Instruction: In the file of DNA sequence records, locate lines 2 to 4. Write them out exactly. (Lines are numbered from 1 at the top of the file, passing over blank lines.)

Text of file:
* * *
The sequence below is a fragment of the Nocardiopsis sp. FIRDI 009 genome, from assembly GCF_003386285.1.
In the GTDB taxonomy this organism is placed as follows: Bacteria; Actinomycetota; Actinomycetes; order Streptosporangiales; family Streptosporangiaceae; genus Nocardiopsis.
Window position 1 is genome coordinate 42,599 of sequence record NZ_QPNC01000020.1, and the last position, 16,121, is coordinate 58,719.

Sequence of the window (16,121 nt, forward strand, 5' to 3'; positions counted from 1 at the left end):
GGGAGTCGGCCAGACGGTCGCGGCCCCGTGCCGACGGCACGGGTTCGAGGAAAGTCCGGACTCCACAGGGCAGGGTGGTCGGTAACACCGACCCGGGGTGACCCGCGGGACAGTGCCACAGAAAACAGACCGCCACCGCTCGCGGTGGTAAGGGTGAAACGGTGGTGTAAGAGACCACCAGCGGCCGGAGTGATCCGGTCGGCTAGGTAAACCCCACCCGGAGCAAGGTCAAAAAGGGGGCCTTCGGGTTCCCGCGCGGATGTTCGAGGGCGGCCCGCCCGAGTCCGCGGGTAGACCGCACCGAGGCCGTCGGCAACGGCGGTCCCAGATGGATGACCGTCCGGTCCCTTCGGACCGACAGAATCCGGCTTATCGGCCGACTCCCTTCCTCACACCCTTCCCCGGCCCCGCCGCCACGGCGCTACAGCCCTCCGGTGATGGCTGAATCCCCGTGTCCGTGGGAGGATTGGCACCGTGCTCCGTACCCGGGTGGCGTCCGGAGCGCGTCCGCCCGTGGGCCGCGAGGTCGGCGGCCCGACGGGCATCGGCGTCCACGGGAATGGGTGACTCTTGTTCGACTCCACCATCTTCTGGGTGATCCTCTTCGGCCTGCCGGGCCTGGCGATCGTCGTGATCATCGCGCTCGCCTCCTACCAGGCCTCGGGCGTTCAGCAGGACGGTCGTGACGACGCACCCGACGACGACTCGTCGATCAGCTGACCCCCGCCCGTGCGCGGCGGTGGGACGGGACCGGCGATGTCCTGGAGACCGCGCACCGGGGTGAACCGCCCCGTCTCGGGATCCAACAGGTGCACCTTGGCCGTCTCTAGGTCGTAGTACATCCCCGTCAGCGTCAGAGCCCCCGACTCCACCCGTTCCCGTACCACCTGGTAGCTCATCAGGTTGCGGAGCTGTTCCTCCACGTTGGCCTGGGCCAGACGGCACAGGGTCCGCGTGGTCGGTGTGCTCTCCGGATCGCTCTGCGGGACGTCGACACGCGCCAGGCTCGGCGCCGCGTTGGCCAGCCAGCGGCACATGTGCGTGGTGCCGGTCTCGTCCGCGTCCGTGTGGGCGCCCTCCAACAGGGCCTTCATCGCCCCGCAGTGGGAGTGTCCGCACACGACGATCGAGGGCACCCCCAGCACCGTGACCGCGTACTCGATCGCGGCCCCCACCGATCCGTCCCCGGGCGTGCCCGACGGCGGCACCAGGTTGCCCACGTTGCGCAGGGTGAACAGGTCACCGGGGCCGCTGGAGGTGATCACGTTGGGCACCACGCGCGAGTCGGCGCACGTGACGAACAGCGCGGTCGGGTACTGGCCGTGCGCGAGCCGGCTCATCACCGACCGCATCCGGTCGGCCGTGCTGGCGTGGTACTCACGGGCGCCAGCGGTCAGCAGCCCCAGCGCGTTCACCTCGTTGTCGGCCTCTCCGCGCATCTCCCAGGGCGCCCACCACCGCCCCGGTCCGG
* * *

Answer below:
In the GTDB taxonomy this organism is placed as follows: Bacteria; Actinomycetota; Actinomycetes; order Streptosporangiales; family Streptosporangiaceae; genus Nocardiopsis.
Window position 1 is genome coordinate 42,599 of sequence record NZ_QPNC01000020.1, and the last position, 16,121, is coordinate 58,719.

Sequence of the window (16,121 nt, forward strand, 5' to 3'; positions counted from 1 at the left end):